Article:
All states in the U.S.A., with the exception of Hawaii, allow crow hunting. There is no limit on the number of crows that a hunter can kill during the "open seasons" of 124 days per year.
The Migratory Bird Treaty Act, which went into effect in 1918 gave federal protection to many birds in America, but some, including crows and various birds of prey, were excluded. In 1972, the treaty was amended to provide protection to 32 additional families of birds. According to a Department of the Interior news release, dated February 4, 1973, “The list included Corvidae, a family involving jays, magpies, and crows, which brought considerable criticism from crow hunters, particularly in the South and Midwest.” Subsequently the Code of Federal Regulations was amended to include the following.
50 CFR § 20.133, Hunting regulations for crows.
(a) Crows may be taken, possessed, transported, exported, or imported, only in accordance with such laws or regulations as may be prescribed by a State pursuant to this section.
(b) Except in the State of Hawaii, where no crows shall be taken, States may by statute or regulation prescribe a hunting season for crows. Such State statutes or regulations may set forth the method of taking, the bag and possession limits, the dates and duration of the hunting season, and such other regulations as may be deemed appropriate, subject to the following limitations for each State:
(1) Crows shall not be hunted from aircraft;
(2) The hunting season or seasons on crows shall not exceed a total of 124 days during a calendar year;
(3) Hunting shall not be permitted during the peak crow nesting period within a State; and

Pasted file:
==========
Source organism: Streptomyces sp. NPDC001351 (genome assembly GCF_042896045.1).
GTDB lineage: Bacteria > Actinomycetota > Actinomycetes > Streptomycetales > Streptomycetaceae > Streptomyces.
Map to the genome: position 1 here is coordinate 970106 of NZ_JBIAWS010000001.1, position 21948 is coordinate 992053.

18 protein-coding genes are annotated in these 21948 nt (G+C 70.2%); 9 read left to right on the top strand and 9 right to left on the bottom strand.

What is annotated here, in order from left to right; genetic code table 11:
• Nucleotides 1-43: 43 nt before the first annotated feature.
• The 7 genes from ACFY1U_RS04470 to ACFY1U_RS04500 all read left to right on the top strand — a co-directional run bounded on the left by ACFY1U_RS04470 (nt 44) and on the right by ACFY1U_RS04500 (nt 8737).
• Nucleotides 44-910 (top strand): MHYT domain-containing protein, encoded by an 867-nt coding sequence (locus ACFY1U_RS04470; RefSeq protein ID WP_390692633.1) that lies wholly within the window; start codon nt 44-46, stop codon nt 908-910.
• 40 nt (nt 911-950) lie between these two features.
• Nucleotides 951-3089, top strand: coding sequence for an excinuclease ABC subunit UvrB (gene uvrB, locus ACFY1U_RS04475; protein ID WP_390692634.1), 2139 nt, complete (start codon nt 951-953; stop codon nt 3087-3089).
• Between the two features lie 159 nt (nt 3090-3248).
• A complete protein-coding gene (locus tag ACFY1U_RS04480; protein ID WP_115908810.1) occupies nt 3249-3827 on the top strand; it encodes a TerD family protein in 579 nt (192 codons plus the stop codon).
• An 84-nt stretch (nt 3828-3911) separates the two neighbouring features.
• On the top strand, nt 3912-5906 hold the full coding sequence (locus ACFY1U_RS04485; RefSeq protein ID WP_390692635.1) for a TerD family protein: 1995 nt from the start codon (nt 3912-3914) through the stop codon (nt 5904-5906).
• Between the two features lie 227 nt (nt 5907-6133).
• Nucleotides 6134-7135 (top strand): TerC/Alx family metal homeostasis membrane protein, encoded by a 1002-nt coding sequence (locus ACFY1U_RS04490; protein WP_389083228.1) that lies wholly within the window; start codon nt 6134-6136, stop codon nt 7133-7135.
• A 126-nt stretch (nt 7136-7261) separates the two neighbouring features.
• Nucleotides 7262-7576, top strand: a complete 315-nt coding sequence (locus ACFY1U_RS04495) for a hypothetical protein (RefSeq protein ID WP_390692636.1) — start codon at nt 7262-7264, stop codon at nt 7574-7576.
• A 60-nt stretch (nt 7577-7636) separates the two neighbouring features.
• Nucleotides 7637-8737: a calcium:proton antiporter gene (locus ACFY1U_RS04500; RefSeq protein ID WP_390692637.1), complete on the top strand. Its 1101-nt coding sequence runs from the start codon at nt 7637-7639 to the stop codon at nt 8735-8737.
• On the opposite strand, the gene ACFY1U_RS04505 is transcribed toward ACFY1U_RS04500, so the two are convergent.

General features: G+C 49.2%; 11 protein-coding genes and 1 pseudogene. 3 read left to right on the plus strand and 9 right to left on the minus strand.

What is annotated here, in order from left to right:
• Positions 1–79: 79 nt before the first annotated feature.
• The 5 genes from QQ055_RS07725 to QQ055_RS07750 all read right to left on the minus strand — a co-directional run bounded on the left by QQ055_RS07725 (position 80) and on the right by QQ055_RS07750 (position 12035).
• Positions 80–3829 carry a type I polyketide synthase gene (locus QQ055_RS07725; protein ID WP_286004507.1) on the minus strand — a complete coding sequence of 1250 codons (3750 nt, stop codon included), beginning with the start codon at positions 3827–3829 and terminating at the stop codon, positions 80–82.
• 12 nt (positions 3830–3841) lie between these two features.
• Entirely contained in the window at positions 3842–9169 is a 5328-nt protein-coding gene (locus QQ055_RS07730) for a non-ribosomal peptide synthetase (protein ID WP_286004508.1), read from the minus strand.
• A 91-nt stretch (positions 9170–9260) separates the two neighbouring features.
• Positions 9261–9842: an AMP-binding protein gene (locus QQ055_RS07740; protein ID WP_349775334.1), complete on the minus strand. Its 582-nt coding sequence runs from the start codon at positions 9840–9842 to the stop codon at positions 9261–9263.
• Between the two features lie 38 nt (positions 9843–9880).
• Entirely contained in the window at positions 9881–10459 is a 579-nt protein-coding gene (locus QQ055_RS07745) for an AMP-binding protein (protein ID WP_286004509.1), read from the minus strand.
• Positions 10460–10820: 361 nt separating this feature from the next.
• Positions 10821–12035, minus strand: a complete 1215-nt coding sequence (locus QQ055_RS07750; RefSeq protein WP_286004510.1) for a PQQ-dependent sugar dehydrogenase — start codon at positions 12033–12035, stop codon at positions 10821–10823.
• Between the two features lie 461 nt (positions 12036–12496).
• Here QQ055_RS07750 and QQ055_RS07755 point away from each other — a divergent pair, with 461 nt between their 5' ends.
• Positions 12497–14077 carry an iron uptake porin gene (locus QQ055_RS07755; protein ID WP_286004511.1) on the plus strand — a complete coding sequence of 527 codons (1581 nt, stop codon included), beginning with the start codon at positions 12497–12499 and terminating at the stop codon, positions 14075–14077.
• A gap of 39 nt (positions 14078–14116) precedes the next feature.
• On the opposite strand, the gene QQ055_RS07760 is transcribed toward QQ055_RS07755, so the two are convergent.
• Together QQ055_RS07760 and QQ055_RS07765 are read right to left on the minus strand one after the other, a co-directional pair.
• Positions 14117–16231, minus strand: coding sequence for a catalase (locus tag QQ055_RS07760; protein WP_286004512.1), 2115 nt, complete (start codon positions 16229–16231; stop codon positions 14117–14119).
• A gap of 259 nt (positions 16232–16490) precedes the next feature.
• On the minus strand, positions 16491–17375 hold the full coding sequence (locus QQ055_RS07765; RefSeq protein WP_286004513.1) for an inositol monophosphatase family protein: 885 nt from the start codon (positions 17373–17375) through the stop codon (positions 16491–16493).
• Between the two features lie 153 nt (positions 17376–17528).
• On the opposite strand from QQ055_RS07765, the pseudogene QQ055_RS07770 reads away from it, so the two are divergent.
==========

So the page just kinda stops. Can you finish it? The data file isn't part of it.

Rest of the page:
(4) Crows may only be taken by firearms, bow and arrow, and falconry.
We maintain that adding this section to the Code of Federal Regulations at the behest of “crow hunters” was a serious mistake which must be corrected. There is increasing scientific evidence that the crows are highly-intelligent animals, possessing a complex language and culture, capable of making and using tools, and possessing sophisticated problem solving abilities. Studies have also demonstrated that crows provide great benefits to agriculture and public health through their predation on numerous pest species and consumption of carrion. The recent great mortality among crows, estimated to be as much as 50% of the continental population, caused by the West Nile virus clearly indicated that even a numerous and adaptable species is at risk in this era of climate change and worldwide spread of diseases and should not be wantonly slaughtered for sport.
There is no real justification for allowing the practice of killing crows to continue, and we believe that killing of any living creature for no reason other than personal enjoyment should always be strongly discouraged. We therefore petition that 50 CFR § 20.133, Hunting regulations for crows, be rescinded and sport hunting of all species of crows be prohibited in the United States of America.
For more information about the initiative to end crow hunting or crows in general, please visit www.crows.net.